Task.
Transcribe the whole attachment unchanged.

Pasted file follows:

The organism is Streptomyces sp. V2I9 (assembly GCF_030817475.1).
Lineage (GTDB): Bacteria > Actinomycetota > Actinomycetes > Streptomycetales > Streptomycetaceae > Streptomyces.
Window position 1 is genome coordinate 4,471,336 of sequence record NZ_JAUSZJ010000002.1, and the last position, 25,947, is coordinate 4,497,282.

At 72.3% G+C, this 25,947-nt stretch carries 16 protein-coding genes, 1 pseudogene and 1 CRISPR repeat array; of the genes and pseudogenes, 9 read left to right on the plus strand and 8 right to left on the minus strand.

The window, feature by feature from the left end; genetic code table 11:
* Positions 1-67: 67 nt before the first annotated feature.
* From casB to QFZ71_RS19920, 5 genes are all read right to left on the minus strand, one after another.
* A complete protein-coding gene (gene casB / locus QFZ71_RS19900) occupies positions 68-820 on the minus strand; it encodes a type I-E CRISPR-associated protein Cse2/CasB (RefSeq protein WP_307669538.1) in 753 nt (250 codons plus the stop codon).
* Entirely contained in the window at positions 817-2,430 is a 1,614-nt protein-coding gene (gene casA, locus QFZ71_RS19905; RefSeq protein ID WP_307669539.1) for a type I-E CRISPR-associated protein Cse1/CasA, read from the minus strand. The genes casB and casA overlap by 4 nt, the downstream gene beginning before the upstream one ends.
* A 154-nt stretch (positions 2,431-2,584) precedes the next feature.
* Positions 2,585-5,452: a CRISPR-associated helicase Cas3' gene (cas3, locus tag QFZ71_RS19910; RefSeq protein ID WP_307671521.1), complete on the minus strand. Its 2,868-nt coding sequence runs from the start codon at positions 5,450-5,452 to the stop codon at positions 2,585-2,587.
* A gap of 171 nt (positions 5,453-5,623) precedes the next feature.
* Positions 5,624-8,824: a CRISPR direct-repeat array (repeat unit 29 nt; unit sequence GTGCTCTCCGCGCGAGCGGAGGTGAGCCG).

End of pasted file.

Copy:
The organism is Streptomyces sp. V2I9 (assembly GCF_030817475.1).
Lineage (GTDB): Bacteria > Actinomycetota > Actinomycetes > Streptomycetales > Streptomycetaceae > Streptomyces.
Window position 1 is genome coordinate 4,471,336 of sequence record NZ_JAUSZJ010000002.1, and the last position, 25,947, is coordinate 4,497,282.

At 72.3% G+C, this 25,947-nt stretch carries 16 protein-coding genes, 1 pseudogene and 1 CRISPR repeat array; of the genes and pseudogenes, 9 read left to right on the plus strand and 8 right to left on the minus strand.

The window, feature by feature from the left end; genetic code table 11:
* Positions 1-67: 67 nt before the first annotated feature.
* From casB to QFZ71_RS19920, 5 genes are all read right to left on the minus strand, one after another.
* A complete protein-coding gene (gene casB / locus QFZ71_RS19900) occupies positions 68-820 on the minus strand; it encodes a type I-E CRISPR-associated protein Cse2/CasB (RefSeq protein WP_307669538.1) in 753 nt (250 codons plus the stop codon).
* Entirely contained in the window at positions 817-2,430 is a 1,614-nt protein-coding gene (gene casA, locus QFZ71_RS19905; RefSeq protein ID WP_307669539.1) for a type I-E CRISPR-associated protein Cse1/CasA, read from the minus strand. The genes casB and casA overlap by 4 nt, the downstream gene beginning before the upstream one ends.
* A 154-nt stretch (positions 2,431-2,584) precedes the next feature.
* Positions 2,585-5,452: a CRISPR-associated helicase Cas3' gene (cas3, locus tag QFZ71_RS19910; RefSeq protein ID WP_307671521.1), complete on the minus strand. Its 2,868-nt coding sequence runs from the start codon at positions 5,450-5,452 to the stop codon at positions 2,585-2,587.
* A gap of 171 nt (positions 5,453-5,623) precedes the next feature.
* Positions 5,624-8,824: a CRISPR direct-repeat array (repeat unit 29 nt; unit sequence GTGCTCTCCGCGCGAGCGGAGGTGAGCCG).